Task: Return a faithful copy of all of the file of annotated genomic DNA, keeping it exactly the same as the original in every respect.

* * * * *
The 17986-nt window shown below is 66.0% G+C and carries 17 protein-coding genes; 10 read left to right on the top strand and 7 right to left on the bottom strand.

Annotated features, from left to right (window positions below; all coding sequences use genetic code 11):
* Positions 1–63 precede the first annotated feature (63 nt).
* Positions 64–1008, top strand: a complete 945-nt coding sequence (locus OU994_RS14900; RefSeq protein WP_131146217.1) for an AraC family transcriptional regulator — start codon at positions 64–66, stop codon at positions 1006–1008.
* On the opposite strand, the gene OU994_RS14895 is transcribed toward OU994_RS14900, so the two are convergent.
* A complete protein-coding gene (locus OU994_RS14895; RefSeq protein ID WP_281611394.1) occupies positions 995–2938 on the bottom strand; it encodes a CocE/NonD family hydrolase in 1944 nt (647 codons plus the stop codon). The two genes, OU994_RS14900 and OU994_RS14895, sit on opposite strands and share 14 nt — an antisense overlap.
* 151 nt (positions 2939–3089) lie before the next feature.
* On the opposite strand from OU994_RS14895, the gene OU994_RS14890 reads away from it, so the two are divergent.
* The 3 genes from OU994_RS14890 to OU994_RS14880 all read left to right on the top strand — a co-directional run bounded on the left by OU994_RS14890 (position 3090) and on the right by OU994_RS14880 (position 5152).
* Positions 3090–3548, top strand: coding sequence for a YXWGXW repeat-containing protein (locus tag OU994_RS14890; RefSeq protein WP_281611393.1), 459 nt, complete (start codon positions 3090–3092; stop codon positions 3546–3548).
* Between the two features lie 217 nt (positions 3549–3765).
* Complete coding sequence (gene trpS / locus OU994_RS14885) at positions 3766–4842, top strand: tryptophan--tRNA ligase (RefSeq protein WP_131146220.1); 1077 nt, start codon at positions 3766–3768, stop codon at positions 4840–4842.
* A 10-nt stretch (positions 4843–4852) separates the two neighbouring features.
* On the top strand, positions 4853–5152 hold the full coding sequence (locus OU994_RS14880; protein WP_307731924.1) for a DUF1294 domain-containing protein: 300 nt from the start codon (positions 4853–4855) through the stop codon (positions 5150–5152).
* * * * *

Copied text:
The 17986-nt window shown below is 66.0% G+C and carries 17 protein-coding genes; 10 read left to right on the top strand and 7 right to left on the bottom strand.

Annotated features, from left to right (window positions below; all coding sequences use genetic code 11):
* Positions 1–63 precede the first annotated feature (63 nt).
* Positions 64–1008, top strand: a complete 945-nt coding sequence (locus OU994_RS14900; RefSeq protein WP_131146217.1) for an AraC family transcriptional regulator — start codon at positions 64–66, stop codon at positions 1006–1008.
* On the opposite strand, the gene OU994_RS14895 is transcribed toward OU994_RS14900, so the two are convergent.
* A complete protein-coding gene (locus OU994_RS14895; RefSeq protein ID WP_281611394.1) occupies positions 995–2938 on the bottom strand; it encodes a CocE/NonD family hydrolase in 1944 nt (647 codons plus the stop codon). The two genes, OU994_RS14900 and OU994_RS14895, sit on opposite strands and share 14 nt — an antisense overlap.
* 151 nt (positions 2939–3089) lie before the next feature.
* On the opposite strand from OU994_RS14895, the gene OU994_RS14890 reads away from it, so the two are divergent.
* The 3 genes from OU994_RS14890 to OU994_RS14880 all read left to right on the top strand — a co-directional run bounded on the left by OU994_RS14890 (position 3090) and on the right by OU994_RS14880 (position 5152).
* Positions 3090–3548, top strand: coding sequence for a YXWGXW repeat-containing protein (locus tag OU994_RS14890; RefSeq protein WP_281611393.1), 459 nt, complete (start codon positions 3090–3092; stop codon positions 3546–3548).
* Between the two features lie 217 nt (positions 3549–3765).
* Complete coding sequence (gene trpS / locus OU994_RS14885) at positions 3766–4842, top strand: tryptophan--tRNA ligase (RefSeq protein WP_131146220.1); 1077 nt, start codon at positions 3766–3768, stop codon at positions 4840–4842.
* A 10-nt stretch (positions 4843–4852) separates the two neighbouring features.
* On the top strand, positions 4853–5152 hold the full coding sequence (locus OU994_RS14880; protein WP_307731924.1) for a DUF1294 domain-containing protein: 300 nt from the start codon (positions 4853–4855) through the stop codon (positions 5150–5152).